Correction: The original version of this article underplayed the warning labels suggested for cannabis products.
The Vermont Cannabis Control Board has decided not to recommend specific warning labels wanted by the Vermont Medical Society on the health effects of cannabis products, and James Pepper, the board chair, explained to VTDigger how the board made the decision.
The Vermont Medical Society urged the board and the Legislature this week to require warnings that cannabis and its main active ingredient, tetrahydrocannabinol — THC for short — may cause psychosis, impaired driving, addiction and harm to fetuses and nursing babies.
Pepper said the board adopted the health warnings recommended by its public health subcommittee, made up of state Health Commissioner Mark Levine, retired Vermont State Police major Ingrid Jonas, and Brattleboro Selectboard member Tim Wessel.
The product label warnings recommended by the board say: “CONTAINS THC,” “NOT SAFE FOR KIDS” and “KEEP OUT OF REACH OF CHILDREN.”
In addition, Pepper said, branded products will have to carry a label warning: “KEEP AWAY FROM CHILDREN AND PETS. DO NOT USE IF BREAST FEEDING.”
The warning on branded products will also say: “Cannabis can be habit forming and can impair concentration, coordination, and judgment. Persons 25 years and younger may be more likely to develop harm to the developing brain.”
Pepper said the subcommittee did not want to overload the labels. He pointed out that a safety flyer handed out with cannabis products will address health effects. He added that Act 164, the Vermont law that legalizes recreational cannabis, allocates up to $10 million annually for education and prevention.
“There’s a lot more that can be done than just trying to pack a whole bunch of information on a tiny little label,” Pepper said.
The proposed label warnings were filed with the Interagency Committee on Administrative Rules, essentially the governor’s office, last month, but Pepper pointed out that the board will consider all comments filed during a public comment period.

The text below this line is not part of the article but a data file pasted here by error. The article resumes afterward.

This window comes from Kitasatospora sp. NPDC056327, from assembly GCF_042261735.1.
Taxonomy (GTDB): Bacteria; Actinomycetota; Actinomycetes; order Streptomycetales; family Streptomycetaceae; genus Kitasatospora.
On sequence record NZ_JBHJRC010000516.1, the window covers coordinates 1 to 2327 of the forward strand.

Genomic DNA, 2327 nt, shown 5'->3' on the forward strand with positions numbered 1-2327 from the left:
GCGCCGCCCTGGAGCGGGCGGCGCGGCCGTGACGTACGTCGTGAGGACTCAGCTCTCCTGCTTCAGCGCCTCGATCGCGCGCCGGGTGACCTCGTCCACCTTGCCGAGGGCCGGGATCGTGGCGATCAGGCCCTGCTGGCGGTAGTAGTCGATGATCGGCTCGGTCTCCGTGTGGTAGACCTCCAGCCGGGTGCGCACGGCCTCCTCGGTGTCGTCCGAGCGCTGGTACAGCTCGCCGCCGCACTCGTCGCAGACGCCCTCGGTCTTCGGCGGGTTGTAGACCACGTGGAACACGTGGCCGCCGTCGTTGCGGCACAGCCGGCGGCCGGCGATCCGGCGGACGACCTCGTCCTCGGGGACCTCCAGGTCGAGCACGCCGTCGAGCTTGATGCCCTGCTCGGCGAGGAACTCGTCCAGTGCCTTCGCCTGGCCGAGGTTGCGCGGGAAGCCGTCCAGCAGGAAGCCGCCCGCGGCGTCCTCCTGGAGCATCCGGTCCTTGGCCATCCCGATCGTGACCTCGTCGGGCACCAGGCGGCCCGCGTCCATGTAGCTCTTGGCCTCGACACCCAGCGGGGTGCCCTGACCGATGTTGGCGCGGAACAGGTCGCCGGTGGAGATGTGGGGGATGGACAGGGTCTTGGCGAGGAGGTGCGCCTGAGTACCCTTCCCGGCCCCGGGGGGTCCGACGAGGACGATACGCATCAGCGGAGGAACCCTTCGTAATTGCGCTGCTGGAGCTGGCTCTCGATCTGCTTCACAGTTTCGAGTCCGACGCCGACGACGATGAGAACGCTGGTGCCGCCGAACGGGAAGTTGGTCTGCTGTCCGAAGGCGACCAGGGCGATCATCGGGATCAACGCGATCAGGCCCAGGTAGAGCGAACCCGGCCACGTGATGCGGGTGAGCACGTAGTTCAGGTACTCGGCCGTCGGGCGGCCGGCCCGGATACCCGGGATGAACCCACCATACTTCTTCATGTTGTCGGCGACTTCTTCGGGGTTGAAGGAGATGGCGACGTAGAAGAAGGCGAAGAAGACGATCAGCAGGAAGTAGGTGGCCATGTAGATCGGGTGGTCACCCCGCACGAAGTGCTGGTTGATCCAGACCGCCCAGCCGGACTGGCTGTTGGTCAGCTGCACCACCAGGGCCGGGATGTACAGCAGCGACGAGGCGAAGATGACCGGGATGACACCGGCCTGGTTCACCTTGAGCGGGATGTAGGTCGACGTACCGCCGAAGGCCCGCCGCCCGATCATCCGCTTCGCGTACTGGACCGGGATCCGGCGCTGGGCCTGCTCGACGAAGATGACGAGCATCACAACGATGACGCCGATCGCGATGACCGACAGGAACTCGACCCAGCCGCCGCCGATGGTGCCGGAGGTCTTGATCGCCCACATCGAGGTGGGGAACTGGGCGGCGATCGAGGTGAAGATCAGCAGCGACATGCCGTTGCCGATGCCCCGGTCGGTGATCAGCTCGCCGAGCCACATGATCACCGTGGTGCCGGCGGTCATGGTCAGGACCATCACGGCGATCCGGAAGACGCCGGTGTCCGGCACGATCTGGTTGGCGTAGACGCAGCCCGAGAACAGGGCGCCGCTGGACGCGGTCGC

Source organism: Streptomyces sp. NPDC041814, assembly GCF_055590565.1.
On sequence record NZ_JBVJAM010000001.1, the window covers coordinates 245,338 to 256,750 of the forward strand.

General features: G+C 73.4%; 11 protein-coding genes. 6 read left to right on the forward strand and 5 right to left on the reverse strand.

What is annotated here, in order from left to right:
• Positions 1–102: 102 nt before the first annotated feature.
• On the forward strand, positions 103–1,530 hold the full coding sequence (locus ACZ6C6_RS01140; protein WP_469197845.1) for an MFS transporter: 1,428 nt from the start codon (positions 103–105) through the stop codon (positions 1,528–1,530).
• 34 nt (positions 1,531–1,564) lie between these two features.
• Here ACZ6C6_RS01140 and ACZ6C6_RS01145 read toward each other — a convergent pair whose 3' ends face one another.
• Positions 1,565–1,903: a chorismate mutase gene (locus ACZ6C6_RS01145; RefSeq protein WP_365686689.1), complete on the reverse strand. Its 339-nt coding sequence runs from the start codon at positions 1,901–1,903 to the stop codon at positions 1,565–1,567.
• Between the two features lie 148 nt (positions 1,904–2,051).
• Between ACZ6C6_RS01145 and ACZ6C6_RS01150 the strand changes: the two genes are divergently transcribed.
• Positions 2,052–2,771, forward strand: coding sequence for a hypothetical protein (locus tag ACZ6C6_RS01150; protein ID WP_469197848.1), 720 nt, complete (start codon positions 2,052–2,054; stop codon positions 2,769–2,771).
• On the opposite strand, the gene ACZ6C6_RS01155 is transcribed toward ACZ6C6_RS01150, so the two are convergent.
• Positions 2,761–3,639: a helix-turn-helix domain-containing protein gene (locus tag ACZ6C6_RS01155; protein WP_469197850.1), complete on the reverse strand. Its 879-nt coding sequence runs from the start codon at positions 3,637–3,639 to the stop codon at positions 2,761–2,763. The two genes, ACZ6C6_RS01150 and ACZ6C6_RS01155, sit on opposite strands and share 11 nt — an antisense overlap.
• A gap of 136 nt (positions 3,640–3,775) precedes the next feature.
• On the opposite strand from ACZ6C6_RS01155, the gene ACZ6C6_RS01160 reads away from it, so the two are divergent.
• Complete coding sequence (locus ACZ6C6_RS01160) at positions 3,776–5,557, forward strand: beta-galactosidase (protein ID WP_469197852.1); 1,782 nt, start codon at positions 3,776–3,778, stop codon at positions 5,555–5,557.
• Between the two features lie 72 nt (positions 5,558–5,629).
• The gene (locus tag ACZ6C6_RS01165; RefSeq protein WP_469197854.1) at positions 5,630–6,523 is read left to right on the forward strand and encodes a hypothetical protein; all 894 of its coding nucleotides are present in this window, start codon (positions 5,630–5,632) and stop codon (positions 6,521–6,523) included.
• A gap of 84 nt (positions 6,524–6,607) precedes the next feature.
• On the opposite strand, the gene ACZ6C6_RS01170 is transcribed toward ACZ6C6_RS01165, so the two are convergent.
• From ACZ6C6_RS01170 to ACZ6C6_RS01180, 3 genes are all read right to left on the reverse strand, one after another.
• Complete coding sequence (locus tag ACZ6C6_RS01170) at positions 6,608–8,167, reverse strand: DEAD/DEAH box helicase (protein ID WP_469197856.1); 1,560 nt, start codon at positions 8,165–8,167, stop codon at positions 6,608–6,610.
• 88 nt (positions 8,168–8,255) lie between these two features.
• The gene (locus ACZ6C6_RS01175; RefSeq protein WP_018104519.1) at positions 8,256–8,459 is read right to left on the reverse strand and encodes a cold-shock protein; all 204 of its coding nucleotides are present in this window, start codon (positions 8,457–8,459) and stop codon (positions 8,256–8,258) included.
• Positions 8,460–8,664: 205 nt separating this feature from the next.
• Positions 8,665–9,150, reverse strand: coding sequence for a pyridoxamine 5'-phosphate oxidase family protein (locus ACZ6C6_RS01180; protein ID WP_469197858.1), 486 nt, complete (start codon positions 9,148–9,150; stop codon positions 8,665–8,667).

“Just because we filed our rules doesn’t mean this is the end of the story,” Pepper said.
Pepper said the Interagency Committee on Administrative Rules will provide initial comments to the board, and then the board will file the rules with the Secretary of State’s Office, which will trigger the official public comment period. After the comment period, the Legislature will take a look at the rules and the public comments and responses from the board and make sure that the rules are in line with the Legislature’s intent when it legalized recreational cannabis.
Vermont has legalized the sale of cannabis for adult use starting in October. Medical use is already legal.
The Vermont Medical Society also recommended that the board and the Legislature ban products that contain more than 15% THC.
Pepper said that recommendation would go against the stated purpose of cannabis legalization, which is to replace the illegal market.
“In order to do that, we have to provide the products that the illegal market is supplying,” Pepper said. “To think that people that are growing for the illicit market are trying to cap their THC at 15 percent ... it’s just not a product that’s prevalent on the illicit market and therefore I think it’s important for the board to recognize that.”
The Legislature has already capped THC content for cannabis flower at 30 percent.
“There is kind of a natural cap of about 30 percent,” Pepper said. “You really have to go out of your way to — and have some intensive growing practices to — grow a cannabis flower above 30 percent THC.”
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